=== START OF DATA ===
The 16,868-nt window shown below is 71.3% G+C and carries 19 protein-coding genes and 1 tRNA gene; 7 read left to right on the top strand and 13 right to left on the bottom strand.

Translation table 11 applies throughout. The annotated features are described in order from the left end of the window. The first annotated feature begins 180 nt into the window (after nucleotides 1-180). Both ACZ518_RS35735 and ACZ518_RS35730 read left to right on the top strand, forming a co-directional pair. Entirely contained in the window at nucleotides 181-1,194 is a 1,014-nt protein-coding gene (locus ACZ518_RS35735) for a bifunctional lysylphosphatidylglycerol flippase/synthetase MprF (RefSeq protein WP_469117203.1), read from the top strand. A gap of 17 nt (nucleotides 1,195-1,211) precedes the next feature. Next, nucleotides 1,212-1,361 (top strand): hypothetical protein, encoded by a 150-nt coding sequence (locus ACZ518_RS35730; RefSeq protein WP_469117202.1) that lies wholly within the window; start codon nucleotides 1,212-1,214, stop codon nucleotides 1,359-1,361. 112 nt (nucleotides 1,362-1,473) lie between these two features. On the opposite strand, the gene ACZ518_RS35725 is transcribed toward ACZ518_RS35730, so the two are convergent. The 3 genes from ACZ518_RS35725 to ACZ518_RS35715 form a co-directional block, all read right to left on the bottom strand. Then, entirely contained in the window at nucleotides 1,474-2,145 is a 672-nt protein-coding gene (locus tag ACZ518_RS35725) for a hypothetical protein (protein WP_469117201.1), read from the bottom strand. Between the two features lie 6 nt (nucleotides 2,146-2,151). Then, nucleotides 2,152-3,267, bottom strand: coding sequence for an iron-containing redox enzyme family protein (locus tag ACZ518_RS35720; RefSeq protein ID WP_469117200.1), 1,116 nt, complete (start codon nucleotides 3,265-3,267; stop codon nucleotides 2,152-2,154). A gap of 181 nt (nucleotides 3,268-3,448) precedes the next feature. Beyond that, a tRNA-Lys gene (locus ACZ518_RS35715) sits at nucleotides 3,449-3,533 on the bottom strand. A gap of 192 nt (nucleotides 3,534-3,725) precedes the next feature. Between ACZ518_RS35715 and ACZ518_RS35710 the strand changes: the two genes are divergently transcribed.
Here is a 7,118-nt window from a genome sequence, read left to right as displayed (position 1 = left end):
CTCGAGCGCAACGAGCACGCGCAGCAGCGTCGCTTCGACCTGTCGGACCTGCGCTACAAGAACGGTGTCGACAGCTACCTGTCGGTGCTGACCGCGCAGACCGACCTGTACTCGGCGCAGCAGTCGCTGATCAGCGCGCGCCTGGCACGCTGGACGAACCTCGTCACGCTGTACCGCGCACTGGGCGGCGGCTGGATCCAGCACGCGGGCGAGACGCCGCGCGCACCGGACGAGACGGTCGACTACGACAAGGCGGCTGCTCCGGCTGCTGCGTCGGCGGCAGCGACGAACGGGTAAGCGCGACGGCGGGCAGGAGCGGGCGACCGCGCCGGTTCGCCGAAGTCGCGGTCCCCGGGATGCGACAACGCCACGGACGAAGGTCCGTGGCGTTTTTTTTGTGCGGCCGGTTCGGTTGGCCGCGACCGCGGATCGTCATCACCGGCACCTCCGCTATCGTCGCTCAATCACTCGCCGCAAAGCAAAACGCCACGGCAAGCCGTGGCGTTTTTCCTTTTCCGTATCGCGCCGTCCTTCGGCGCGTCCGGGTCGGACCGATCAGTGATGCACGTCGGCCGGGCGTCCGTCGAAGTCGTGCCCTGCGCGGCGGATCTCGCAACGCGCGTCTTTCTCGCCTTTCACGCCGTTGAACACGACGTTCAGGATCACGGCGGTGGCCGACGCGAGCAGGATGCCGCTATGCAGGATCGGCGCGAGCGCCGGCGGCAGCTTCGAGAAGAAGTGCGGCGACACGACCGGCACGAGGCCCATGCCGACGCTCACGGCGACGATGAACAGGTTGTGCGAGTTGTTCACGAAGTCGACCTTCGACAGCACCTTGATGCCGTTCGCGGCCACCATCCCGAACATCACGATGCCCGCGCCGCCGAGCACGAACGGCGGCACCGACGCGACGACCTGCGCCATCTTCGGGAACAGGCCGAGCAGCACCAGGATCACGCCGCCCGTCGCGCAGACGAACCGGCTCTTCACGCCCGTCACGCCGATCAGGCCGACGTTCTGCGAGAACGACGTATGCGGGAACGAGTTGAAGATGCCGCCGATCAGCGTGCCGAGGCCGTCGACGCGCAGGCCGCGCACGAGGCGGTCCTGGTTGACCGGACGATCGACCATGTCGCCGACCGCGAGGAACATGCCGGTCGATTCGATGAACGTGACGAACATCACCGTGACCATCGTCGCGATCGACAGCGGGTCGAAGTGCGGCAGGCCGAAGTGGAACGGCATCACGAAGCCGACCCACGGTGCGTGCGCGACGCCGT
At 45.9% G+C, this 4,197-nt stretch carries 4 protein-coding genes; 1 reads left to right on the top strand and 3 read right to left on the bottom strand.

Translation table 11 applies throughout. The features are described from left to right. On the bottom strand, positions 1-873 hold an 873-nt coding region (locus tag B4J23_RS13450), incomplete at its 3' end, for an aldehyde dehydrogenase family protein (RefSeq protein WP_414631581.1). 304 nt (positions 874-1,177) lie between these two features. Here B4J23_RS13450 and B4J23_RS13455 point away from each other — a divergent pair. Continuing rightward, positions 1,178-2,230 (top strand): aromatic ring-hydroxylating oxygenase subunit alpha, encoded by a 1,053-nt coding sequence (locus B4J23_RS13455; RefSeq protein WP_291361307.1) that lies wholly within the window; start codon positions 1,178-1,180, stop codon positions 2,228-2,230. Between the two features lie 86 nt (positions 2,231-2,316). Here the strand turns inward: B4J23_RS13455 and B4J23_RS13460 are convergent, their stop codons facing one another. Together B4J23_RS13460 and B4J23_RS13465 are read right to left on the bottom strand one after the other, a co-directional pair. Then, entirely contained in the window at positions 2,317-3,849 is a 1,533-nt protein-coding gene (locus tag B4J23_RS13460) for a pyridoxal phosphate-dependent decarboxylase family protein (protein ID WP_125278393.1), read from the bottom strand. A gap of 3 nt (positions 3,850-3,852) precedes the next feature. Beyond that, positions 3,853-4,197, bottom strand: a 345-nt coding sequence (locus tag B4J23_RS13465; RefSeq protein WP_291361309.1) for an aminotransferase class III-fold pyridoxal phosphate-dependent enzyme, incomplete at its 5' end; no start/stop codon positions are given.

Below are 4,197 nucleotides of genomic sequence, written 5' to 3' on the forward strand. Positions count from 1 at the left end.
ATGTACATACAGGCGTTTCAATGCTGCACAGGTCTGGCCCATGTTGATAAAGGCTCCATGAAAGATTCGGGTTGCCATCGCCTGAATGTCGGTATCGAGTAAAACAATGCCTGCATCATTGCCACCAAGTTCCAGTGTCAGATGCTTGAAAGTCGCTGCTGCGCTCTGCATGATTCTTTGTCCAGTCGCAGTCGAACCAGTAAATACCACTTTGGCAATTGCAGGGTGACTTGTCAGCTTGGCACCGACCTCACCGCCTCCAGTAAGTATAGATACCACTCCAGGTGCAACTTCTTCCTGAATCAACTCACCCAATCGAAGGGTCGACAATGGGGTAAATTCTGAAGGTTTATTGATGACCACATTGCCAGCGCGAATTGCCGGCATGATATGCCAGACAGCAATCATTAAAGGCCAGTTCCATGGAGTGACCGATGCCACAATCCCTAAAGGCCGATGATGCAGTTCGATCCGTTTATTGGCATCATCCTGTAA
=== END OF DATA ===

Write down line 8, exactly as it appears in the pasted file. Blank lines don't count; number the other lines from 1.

ATGTACATACAGGCGTTTCAATGCTGCACAGGTCTGGCCCATGTTGATAAAGGCTCCATGAAAGATTCGGGTTGCCATCGCCTGAATGTCGGTATCGAGTAAAACAATGCCTGCATCATTGCCACCAAGTTCCAGTGTCAGATGCTTGAAAGTCGCTGCTGCGCTCTGCATGATTCTTTGTCCAGTCGCAGTCGAACCAGTAAATACCACTTTGGCAATTGCAGGGTGACTTGTCAGCTTGGCACCGACCTCACCGCCTCCAGTAAGTATAGATACCACTCCAGGTGCAACTTCTTCCTGAATCAACTCACCCAATCGAAGGGTCGACAATGGGGTAAATTCTGAAGGTTTATTGATGACCACATTGCCAGCGCGAATTGCCGGCATGATATGCCAGACAGCAATCATTAAAGGCCAGTTCCATGGAGTGACCGATGCCACAATCCCTAAAGGCCGATGATGCAGTTCGATCCGTTTATTGGCATCATCCTGTAA